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16h
comment 2 D random walk first return to origin
Let us continue this discussion in chat.
19h
comment 2 D random walk first return to origin
@CuriousOne : Ok, I give up, you're a lost cause for mathematical physics ;) . That of course does not make you a bad physicist, but it's a pity: you're missing on so many fascinating things. To each his own, I guess. Well, have a nice day too!
20h
comment 2 D random walk first return to origin
@CuriousOne : [...] As a different example, the Mermin-Wagner theorem for ferromagnetic classical XY model with interactions of the form $-J(x-y)\vec S_x\cdot\vec S_y$ holds if and only if the random walk with transition probabilities $J_{x}/\sum_y J_y$ is recurrent. Of course, there are zillions other examples of their importance.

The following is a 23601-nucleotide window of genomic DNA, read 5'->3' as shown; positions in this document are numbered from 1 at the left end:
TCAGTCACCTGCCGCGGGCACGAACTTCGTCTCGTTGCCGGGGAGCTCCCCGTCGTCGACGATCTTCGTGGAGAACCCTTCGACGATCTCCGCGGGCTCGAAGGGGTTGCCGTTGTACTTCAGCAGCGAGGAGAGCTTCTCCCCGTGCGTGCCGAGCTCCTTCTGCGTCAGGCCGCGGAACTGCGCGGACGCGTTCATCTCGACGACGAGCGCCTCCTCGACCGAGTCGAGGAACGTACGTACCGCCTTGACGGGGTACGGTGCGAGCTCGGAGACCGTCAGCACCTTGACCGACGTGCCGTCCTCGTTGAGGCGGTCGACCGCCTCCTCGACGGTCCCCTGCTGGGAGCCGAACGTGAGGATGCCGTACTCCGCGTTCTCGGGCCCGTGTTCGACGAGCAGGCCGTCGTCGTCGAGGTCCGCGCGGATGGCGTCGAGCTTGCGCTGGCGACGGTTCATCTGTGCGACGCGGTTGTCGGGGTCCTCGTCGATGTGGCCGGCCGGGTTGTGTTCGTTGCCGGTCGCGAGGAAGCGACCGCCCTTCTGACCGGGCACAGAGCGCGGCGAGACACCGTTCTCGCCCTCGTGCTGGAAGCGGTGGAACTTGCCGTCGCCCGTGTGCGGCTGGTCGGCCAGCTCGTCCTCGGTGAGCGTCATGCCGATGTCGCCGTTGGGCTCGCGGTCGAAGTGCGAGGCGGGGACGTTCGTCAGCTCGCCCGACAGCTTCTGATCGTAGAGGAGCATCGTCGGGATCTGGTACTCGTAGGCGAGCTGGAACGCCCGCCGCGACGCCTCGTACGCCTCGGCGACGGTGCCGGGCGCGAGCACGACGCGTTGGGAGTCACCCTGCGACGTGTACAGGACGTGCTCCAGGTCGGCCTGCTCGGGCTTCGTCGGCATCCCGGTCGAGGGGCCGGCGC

20h
comment 2 D random walk first return to origin
@CuriousOne : but maybe what you want are non-trivial applications of random walks in stat. mechanics (not this specific estimate)? Of course, they have obvious use to model diffusions or polymers. But they play also an important role in many other places: there are, for example, many types of random walk representations for correlation functions of various models in stat. mech. and field theory (e.g., those originally derived by Symanzik in physics). [...]
20h
comment 2 D random walk first return to origin
@CuriousOne : Well, and concerning the technical content of my papers, I suppose that you haven't published many maths papers. Mine are often long, technical, and I certainly do not remember all the (classical) technical tools I made use of in papers published years ago. There is no doubt that I have been using similar estimates in several papers (though maybe not explicitly this one). The fact that I cannot even assert this shows how much random walks are relevant to stat. mechanics: I rely on their properties all the time.